To Self-Publish or to Not Self-Publish?

November 13th, 2014

to publish or not to self-publishTo self-publish or to not self-publish? That is the question. And it’s a great one. There are so many pieces that go in to the self-publishing process that can be expensive, confusing and a minefield for costly mistakes. (See our article on the true costs of self-publishing.) However, the long process to traditional publishing can also be overwhelming – often taking several months to several years until your book finally comes to market.

 

Coming to the decision to self-publish should never be taken lightly. While there are a myriad of different things to consider, today we’d like to look at some of the basic challenges – and advantages – that come with taking the self-publishing road. Read the rest of this entry »

Can You Guarantee Only Good Book Reviews?

May 22nd, 2014

“Can you Guarantee Only Good Book Reviews?”

Can you guarantee good book reviews?

We get this question a lot.

 

When we explain that we cannot and do not guarantee good reviews, we frequently get a thanks but no thanks about working with us. We’re ok with that. Read the rest of this entry »

Self Publishing Process

March 5th, 2014

The Self Publishing process can seem confusing, and daunting, for any author. There are so many choices, so much advice, and so many decisions to make prior to publication. The truth is, self-publishing a book really starts when the writing is done. Finishing the book is great, but a lot of your work still lies ahead.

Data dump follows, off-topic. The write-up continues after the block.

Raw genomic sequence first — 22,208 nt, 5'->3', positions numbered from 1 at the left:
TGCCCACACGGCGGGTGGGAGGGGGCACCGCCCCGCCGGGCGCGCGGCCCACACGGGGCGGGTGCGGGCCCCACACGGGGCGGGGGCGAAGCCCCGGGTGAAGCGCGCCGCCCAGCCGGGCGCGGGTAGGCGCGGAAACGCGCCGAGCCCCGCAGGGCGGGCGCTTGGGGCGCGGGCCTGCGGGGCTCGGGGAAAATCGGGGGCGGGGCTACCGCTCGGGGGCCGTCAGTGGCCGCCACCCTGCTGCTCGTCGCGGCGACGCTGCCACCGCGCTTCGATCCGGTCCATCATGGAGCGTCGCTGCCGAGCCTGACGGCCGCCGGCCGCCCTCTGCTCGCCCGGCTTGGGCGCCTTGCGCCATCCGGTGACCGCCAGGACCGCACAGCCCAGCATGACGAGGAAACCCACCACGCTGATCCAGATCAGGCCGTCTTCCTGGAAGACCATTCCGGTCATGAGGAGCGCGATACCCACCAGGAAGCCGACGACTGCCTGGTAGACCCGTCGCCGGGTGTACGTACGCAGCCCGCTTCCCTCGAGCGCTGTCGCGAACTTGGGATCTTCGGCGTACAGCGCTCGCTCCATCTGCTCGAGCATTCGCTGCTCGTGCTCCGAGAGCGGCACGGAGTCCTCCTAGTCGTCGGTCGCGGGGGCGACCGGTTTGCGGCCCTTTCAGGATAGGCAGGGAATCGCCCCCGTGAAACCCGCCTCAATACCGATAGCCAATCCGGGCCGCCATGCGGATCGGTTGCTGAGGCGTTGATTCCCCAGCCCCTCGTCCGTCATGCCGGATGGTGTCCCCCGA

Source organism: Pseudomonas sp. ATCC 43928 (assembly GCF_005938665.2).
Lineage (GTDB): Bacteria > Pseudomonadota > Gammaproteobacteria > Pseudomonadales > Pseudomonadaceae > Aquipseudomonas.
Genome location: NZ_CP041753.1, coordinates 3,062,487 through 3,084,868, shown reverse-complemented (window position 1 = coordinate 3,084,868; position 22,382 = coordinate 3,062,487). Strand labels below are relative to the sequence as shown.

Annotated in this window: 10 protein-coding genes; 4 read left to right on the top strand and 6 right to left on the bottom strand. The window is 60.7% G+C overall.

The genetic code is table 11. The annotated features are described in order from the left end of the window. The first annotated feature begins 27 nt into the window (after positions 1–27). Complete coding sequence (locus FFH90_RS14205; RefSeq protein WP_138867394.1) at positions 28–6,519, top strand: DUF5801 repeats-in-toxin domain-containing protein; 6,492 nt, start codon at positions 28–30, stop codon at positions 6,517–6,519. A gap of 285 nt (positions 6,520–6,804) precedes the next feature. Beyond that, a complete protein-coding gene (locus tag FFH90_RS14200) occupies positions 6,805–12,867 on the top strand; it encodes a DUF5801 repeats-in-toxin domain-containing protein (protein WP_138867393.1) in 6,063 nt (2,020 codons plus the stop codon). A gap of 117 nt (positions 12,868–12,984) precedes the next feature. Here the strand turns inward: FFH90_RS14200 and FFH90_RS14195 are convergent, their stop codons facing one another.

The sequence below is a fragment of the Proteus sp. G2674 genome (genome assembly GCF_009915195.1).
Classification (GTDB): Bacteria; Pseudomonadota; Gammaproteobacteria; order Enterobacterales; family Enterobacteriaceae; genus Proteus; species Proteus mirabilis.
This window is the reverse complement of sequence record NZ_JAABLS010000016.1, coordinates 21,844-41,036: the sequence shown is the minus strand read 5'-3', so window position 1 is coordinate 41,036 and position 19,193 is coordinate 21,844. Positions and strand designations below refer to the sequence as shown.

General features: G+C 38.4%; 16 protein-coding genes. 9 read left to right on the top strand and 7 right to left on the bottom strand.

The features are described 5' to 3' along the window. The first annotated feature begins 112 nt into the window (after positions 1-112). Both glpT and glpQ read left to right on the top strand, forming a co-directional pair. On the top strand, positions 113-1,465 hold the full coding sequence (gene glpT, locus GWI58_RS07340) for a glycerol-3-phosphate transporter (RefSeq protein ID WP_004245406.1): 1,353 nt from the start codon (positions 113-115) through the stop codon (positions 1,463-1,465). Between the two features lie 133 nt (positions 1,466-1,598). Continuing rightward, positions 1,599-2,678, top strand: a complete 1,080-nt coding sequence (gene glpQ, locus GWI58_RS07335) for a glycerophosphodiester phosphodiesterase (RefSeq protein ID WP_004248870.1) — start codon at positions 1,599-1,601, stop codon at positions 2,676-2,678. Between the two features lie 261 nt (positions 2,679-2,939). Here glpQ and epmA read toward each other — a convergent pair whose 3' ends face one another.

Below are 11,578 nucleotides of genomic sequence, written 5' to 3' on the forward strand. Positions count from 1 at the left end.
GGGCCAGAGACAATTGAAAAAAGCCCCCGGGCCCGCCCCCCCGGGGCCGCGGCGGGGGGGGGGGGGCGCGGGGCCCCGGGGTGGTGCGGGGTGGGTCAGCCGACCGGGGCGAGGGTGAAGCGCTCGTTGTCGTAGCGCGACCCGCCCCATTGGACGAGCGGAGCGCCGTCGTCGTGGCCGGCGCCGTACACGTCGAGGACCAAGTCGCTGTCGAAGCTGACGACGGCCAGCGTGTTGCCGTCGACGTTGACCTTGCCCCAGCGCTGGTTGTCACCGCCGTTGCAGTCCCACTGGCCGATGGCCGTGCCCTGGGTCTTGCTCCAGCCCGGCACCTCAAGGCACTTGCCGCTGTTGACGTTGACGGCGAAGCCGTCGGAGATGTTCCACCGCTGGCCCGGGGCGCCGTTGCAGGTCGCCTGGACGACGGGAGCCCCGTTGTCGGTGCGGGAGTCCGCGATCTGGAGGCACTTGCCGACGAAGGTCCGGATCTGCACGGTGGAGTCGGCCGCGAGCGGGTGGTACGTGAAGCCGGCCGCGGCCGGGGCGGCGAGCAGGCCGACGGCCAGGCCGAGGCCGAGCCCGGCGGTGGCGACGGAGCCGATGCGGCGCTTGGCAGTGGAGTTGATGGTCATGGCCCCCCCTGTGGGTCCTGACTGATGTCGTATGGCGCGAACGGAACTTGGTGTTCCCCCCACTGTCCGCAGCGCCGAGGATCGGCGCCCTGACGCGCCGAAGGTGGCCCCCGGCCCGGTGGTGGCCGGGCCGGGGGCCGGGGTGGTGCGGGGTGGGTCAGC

So the question is:

What does the self publishing process really look like?

Read the rest of this entry »

Stewards of the Printed Word

March 14th, 2013

We are all stewards of the printed word. It’s easier than ever to get published. It’s not always easy to publish well.

 

It is more important than ever to produce quality work that will stand out—whether that’s with the literary agent reviewing your proposal, the editorial assistant going through the slush pile, or the end consumer who is buying your book. This holds true for traditional publishers and self-publishers.

 

eBooks and inexpensive printing and distribution options have made it incredibly easy, and cheap, to make content available to readers. This is great, but it also comes with an added responsibility that we all share.

 

An author and publisher may have one shot to connect with a reader—it’s important to put your best foot forward. Be proud of what you publish.

 

How many of you read eBooks? How many of you have returned one because of poor editing, terrible formatting or it was simply just bad? Me too!

 

That holds true for books that are self-published as well as books that are traditionally published. A few years ago I wrote a letter to an author and publisher because the author’s most recent eBook was riddled with typos. And this was a bestselling author published from a well-known press. If that was my first experience with this author, I never would have purchased another one of her books. Ever.

 

Quality matters. There’s a smorgasbord of books available. If yours “tastes” bad, readers won’t come back for seconds.

 

More than anything, it’s important to remember this: Those of us in book publishing are stewards of the printed word. We in the book business—editors, agents, publishers, designers, authors, and writers are responsible for engaging people in the act of reading. We teach people to love books. We want any experience they have with the written word to be a positive one. We want to create books that change lives.

 

And we can.

 

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